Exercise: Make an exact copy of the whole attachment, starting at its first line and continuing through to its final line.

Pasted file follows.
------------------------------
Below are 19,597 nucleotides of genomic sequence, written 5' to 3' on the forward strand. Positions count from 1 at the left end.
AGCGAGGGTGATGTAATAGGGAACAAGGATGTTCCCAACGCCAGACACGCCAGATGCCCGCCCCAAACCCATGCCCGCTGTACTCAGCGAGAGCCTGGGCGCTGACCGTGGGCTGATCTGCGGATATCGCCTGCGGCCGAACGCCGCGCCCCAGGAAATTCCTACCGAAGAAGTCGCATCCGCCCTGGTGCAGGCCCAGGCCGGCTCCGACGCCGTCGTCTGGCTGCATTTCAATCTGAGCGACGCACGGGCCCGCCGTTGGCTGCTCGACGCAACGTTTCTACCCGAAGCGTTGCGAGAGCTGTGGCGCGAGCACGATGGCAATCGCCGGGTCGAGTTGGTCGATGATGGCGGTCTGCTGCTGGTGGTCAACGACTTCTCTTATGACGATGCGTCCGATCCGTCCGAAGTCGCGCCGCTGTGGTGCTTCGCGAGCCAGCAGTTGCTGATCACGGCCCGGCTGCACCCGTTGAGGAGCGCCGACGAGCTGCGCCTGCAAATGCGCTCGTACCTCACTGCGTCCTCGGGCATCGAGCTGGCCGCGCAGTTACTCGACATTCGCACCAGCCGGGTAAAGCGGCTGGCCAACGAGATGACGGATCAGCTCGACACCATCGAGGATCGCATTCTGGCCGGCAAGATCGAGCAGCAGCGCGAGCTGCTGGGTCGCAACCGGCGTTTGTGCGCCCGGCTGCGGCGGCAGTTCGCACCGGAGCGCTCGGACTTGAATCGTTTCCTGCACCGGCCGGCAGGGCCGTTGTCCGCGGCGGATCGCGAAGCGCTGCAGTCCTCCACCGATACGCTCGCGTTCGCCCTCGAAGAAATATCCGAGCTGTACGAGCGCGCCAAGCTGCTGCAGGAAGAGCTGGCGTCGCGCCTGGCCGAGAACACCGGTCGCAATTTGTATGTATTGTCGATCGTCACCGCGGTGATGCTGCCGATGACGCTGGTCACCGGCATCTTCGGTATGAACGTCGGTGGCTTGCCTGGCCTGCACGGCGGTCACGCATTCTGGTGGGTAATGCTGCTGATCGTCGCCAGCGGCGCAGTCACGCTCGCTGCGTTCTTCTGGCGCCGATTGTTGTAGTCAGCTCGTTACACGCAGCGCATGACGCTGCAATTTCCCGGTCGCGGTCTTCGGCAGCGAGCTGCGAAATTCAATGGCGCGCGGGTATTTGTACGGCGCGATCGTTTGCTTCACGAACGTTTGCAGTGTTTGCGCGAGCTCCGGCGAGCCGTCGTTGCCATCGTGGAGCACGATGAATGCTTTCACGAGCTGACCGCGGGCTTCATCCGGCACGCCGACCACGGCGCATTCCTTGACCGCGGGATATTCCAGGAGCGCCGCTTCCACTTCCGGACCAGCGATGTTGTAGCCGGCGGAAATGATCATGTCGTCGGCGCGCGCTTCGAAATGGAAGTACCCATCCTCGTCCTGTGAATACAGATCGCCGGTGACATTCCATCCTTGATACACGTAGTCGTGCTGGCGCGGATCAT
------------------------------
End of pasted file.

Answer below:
Below are 19,597 nucleotides of genomic sequence, written 5' to 3' on the forward strand. Positions count from 1 at the left end.
AGCGAGGGTGATGTAATAGGGAACAAGGATGTTCCCAACGCCAGACACGCCAGATGCCCGCCCCAAACCCATGCCCGCTGTACTCAGCGAGAGCCTGGGCGCTGACCGTGGGCTGATCTGCGGATATCGCCTGCGGCCGAACGCCGCGCCCCAGGAAATTCCTACCGAAGAAGTCGCATCCGCCCTGGTGCAGGCCCAGGCCGGCTCCGACGCCGTCGTCTGGCTGCATTTCAATCTGAGCGACGCACGGGCCCGCCGTTGGCTGCTCGACGCAACGTTTCTACCCGAAGCGTTGCGAGAGCTGTGGCGCGAGCACGATGGCAATCGCCGGGTCGAGTTGGTCGATGATGGCGGTCTGCTGCTGGTGGTCAACGACTTCTCTTATGACGATGCGTCCGATCCGTCCGAAGTCGCGCCGCTGTGGTGCTTCGCGAGCCAGCAGTTGCTGATCACGGCCCGGCTGCACCCGTTGAGGAGCGCCGACGAGCTGCGCCTGCAAATGCGCTCGTACCTCACTGCGTCCTCGGGCATCGAGCTGGCCGCGCAGTTACTCGACATTCGCACCAGCCGGGTAAAGCGGCTGGCCAACGAGATGACGGATCAGCTCGACACCATCGAGGATCGCATTCTGGCCGGCAAGATCGAGCAGCAGCGCGAGCTGCTGGGTCGCAACCGGCGTTTGTGCGCCCGGCTGCGGCGGCAGTTCGCACCGGAGCGCTCGGACTTGAATCGTTTCCTGCACCGGCCGGCAGGGCCGTTGTCCGCGGCGGATCGCGAAGCGCTGCAGTCCTCCACCGATACGCTCGCGTTCGCCCTCGAAGAAATATCCGAGCTGTACGAGCGCGCCAAGCTGCTGCAGGAAGAGCTGGCGTCGCGCCTGGCCGAGAACACCGGTCGCAATTTGTATGTATTGTCGATCGTCACCGCGGTGATGCTGCCGATGACGCTGGTCACCGGCATCTTCGGTATGAACGTCGGTGGCTTGCCTGGCCTGCACGGCGGTCACGCATTCTGGTGGGTAATGCTGCTGATCGTCGCCAGCGGCGCAGTCACGCTCGCTGCGTTCTTCTGGCGCCGATTGTTGTAGTCAGCTCGTTACACGCAGCGCATGACGCTGCAATTTCCCGGTCGCGGTCTTCGGCAGCGAGCTGCGAAATTCAATGGCGCGCGGGTATTTGTACGGCGCGATCGTTTGCTTCACGAACGTTTGCAGTGTTTGCGCGAGCTCCGGCGAGCCGTCGTTGCCATCGTGGAGCACGATGAATGCTTTCACGAGCTGACCGCGGGCTTCATCCGGCACGCCGACCACGGCGCATTCCTTGACCGCGGGATATTCCAGGAGCGCCGCTTCCACTTCCGGACCAGCGATGTTGTAGCCGGCGGAAATGATCATGTCGTCGGCGCGCGCTTCGAAATGGAAGTACCCATCCTCGTCCTGTGAATACAGATCGCCGGTGACATTCCATCCTTGATACACGTAGTCGTGCTGGCGCGGATCAT